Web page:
A global health crisis is emerging because of the changing demographics and care of older adults with schizophrenia. Individuals aged 55 years and older will soon account for 25% or more of the total population of patients with schizophrenia worldwide.1 Among persons aged 60 years and older with mental and substance-use disorders, schizophrenia ranks third in causes of disability-adjusted life-years.2 Older adults with schizophrenia also have a substantial impact on health care costs, with an estimated greater expenditure per person compared with most other medical and psychiatric disorders.
Research on older patients with schizophrenia has been neglected; roughly 1% of the schizophrenia literature focuses on this population.2 With the prevalence of schizophrenia in older adults set to double and reach 1.1 million people in the US by 2025 and 10 million worldwide by 2050, greater attention to research and policy regarding this population is needed.
Morbidity and mortality
Older patients with schizophrenia include individuals with an early-onset that persists into later life and those with a late onset of this condition. There are currently two generations of older adults with schizophrenia: the “old-old” (those 75 years and older) and “young-old” (aged 55 to 74 years).2 Although more adults with schizophrenia are living longer, their life expectancy is still shorter than that of unaffected individuals. The risk of mortality is two to three times greater in patients with schizophrenia than in the general population, and this gap has been increasing over the past decades.2 In older adults with schizophrenia, the mortality rate and deaths caused by suicide and accidents are higher than in healthy peers.
Older persons with schizophrenia also have higher rates of congestive heart failure, chronic obstructive pulmonary disease, and hypothyroidism than unaffected peers. This is partially due to lifestyle factors such as poor diet, smoking, and physical inactivity as well as antipsychotic drug effects. Given the limited knowledge of the mechanisms underlying the increased morbidity and mortality in elderly patients with schizophrenia, further research is needed to identify modifiable clinical and social risk factors.
Positive and negative symptoms
It has been commonly understood that positive symptoms of schizophrenia decline in later life, while negative symptoms dominate the presentation in older age. However, findings from several studies have invalidated this notion. The International Study of Schizophrenia (ISoS) assessed 18 global cohorts over 15- and 25-year periods and found 77% of patients had no evidence of significant negative symptoms over the course of their illness.3 Similarly, a longitudinal study of institutionalized geriatric patients with schizophrenia showed no significant changes in negative symptoms over time.4 From a clinical perspective, negative symptoms do not dominate in older adults with schizophrenia and are often expressed in a similar magnitude seen in younger patients.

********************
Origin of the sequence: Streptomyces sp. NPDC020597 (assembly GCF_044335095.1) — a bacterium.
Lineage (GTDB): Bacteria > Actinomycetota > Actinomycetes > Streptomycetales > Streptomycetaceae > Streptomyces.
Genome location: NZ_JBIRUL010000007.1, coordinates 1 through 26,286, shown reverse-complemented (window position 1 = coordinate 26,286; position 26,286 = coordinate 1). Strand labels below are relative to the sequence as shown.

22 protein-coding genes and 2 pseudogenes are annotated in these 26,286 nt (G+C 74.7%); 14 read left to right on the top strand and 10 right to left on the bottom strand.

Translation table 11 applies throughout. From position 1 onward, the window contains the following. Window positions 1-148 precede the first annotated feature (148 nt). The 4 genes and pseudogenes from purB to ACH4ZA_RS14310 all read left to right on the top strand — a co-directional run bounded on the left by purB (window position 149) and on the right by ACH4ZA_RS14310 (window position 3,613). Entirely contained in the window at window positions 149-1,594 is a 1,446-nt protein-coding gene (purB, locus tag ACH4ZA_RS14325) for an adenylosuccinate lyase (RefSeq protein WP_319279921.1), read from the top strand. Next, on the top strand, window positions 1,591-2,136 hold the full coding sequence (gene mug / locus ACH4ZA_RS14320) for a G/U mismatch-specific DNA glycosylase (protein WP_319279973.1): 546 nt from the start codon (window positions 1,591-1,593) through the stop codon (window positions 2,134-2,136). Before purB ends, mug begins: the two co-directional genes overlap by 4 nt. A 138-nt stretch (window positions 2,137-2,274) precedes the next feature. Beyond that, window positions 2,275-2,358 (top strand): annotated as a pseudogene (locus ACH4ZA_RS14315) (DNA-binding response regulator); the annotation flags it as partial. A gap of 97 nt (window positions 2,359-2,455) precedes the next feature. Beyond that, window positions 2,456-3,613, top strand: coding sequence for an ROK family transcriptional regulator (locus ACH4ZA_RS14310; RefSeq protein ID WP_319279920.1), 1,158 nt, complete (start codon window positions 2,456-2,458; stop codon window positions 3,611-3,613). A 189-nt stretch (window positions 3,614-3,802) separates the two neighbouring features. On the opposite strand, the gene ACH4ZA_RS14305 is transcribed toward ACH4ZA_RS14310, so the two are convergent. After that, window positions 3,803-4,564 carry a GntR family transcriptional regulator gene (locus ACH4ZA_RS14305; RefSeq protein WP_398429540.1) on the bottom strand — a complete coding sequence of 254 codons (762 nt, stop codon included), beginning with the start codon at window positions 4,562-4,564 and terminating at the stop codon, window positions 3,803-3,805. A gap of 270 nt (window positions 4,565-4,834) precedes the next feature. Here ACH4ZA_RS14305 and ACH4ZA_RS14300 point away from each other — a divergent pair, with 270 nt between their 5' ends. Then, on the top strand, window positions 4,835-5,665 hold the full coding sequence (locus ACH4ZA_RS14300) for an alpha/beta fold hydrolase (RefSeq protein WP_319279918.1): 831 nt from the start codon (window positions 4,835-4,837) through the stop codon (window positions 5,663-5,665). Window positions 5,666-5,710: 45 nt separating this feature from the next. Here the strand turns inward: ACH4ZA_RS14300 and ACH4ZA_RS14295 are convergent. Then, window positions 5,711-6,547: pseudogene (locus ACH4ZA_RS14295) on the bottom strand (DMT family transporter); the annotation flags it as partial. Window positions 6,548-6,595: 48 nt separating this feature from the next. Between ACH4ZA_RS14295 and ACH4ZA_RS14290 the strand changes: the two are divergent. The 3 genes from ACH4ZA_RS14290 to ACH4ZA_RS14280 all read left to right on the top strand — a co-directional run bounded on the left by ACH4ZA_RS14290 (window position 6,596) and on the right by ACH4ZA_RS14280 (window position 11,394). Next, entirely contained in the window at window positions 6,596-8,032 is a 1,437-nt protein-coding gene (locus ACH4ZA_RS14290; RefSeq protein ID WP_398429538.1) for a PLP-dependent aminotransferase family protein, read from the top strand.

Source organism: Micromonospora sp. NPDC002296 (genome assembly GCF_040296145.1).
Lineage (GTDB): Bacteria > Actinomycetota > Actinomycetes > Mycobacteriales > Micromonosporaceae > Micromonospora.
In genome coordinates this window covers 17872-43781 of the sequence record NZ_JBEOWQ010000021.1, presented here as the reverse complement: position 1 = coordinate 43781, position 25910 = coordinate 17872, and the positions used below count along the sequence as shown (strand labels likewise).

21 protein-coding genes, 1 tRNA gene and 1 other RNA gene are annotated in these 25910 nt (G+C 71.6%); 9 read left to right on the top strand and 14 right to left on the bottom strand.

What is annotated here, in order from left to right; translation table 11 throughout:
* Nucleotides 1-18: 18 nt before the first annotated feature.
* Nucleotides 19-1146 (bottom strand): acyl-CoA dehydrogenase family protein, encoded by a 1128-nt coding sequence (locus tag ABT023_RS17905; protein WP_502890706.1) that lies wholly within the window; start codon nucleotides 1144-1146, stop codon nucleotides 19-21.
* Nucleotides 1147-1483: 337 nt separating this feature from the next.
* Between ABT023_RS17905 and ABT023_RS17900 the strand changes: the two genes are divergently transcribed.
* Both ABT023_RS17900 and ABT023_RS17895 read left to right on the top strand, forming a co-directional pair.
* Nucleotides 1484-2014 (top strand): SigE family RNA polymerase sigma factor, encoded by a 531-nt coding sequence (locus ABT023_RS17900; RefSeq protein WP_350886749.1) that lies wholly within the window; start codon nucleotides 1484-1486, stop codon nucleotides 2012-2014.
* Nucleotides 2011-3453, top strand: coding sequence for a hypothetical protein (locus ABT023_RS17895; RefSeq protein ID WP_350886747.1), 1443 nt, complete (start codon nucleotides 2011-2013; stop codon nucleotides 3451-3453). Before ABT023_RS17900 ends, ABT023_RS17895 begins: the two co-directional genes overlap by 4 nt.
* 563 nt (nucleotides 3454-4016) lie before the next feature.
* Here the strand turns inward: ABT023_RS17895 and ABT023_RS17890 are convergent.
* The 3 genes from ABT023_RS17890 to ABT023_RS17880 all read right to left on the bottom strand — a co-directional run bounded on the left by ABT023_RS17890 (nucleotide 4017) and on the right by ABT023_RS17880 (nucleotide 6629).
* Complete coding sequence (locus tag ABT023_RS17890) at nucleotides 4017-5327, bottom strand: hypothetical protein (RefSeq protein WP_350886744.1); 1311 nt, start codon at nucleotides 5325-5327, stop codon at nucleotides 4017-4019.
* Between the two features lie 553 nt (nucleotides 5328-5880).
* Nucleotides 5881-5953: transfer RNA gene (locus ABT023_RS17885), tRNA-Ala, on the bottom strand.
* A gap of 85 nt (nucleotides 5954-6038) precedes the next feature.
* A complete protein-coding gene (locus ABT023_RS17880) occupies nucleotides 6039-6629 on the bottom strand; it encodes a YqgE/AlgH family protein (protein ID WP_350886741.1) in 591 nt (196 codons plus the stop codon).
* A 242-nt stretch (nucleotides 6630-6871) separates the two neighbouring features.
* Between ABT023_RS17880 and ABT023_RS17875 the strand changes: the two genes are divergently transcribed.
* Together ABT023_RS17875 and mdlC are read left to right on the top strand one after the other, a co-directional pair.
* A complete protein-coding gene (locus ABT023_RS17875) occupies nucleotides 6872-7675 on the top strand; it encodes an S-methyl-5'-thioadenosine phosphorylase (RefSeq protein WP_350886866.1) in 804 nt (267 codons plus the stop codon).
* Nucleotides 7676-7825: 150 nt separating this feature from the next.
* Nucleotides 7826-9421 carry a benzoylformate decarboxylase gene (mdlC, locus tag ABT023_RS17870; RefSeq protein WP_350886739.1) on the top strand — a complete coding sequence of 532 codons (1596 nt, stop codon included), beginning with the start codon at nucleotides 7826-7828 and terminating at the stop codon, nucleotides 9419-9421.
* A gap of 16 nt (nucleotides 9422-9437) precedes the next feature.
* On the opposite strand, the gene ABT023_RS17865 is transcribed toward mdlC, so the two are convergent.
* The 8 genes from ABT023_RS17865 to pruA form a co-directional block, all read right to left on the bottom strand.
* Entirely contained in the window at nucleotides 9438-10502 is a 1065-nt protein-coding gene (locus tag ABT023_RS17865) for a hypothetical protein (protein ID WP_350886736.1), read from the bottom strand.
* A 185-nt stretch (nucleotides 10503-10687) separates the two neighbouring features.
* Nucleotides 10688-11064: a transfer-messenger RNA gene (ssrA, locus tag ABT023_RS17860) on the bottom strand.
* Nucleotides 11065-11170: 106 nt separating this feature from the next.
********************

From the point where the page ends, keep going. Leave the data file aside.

Cognitive deficits are a fundamental feature of schizophrenia; they are observed across the life span of affected individuals and are among the strongest predictors of functional disability. Functional disability accounts for roughly half of schizophrenia treatment costs, which increase substantially later in life. Older adults with schizophrenia have significant cognitive deficits in executive functioning, speed of processing, attention/vigilance, working memory, verbal learning, visual learning, reasoning, and problem-solving.
Research has shown a heterogeneity in the trajectory of cognitive function in older patients with schizophrenia based on residential status.5,6 Cognitive decline in community-dwelling patients with schizophrenia is similar to that in unaffected individuals until the age of 65 to 70 years. After 70 years of age, an accelerated cognitive decline in older adults with schizophrenia cannot be ruled out. Cognitive decline is also greater in older adults with schizophrenia who had long periods of institutionalization, especially those over 65 years of age.5
Dr Khan is Research Fellow, Centre for Addiction and Mental Health (CAMH), and Campbell Family Research Institute, and Department of Psychiatry, University of Toronto, Ontario, Canada; Dr Rajji is Deputy Physician-in-Chief, Clinical Research, and Chief, Adult Neurodevelopment and Geriatric Psychiatry, CAMH, and Campbell Family Research Institute. He is also Canada Research Chair, Neurostimulation for Cognitive Disorders, and Associate Professor of Psychiatry, University of Toronto. The authors report no conflicts of interest concerning the subject matter of this article.
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